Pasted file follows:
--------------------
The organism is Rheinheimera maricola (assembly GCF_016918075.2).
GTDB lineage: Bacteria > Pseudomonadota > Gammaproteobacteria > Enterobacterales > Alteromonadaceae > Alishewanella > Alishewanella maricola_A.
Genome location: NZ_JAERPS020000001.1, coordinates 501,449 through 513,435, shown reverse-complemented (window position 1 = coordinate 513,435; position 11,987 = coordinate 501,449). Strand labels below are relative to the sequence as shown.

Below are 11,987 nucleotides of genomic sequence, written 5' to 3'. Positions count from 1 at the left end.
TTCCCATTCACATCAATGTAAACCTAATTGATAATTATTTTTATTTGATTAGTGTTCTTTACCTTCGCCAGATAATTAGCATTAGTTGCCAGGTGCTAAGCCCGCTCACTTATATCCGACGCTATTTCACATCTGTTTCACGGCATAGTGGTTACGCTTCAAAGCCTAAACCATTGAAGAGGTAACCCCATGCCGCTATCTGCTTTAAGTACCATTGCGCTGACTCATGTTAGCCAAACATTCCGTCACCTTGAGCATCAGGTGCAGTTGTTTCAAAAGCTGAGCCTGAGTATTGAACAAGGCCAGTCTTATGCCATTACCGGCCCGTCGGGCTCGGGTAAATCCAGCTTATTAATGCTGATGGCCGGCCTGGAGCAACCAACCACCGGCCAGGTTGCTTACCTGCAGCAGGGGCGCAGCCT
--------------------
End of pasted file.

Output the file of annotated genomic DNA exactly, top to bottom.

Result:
The organism is Rheinheimera maricola (assembly GCF_016918075.2).
GTDB lineage: Bacteria > Pseudomonadota > Gammaproteobacteria > Enterobacterales > Alteromonadaceae > Alishewanella > Alishewanella maricola_A.
Genome location: NZ_JAERPS020000001.1, coordinates 501,449 through 513,435, shown reverse-complemented (window position 1 = coordinate 513,435; position 11,987 = coordinate 501,449). Strand labels below are relative to the sequence as shown.

Below are 11,987 nucleotides of genomic sequence, written 5' to 3'. Positions count from 1 at the left end.
TTCCCATTCACATCAATGTAAACCTAATTGATAATTATTTTTATTTGATTAGTGTTCTTTACCTTCGCCAGATAATTAGCATTAGTTGCCAGGTGCTAAGCCCGCTCACTTATATCCGACGCTATTTCACATCTGTTTCACGGCATAGTGGTTACGCTTCAAAGCCTAAACCATTGAAGAGGTAACCCCATGCCGCTATCTGCTTTAAGTACCATTGCGCTGACTCATGTTAGCCAAACATTCCGTCACCTTGAGCATCAGGTGCAGTTGTTTCAAAAGCTGAGCCTGAGTATTGAACAAGGCCAGTCTTATGCCATTACCGGCCCGTCGGGCTCGGGTAAATCCAGCTTATTAATGCTGATGGCCGGCCTGGAGCAACCAACCACCGGCCAGGTTGCTTACCTGCAGCAGGGGCGCAGCCT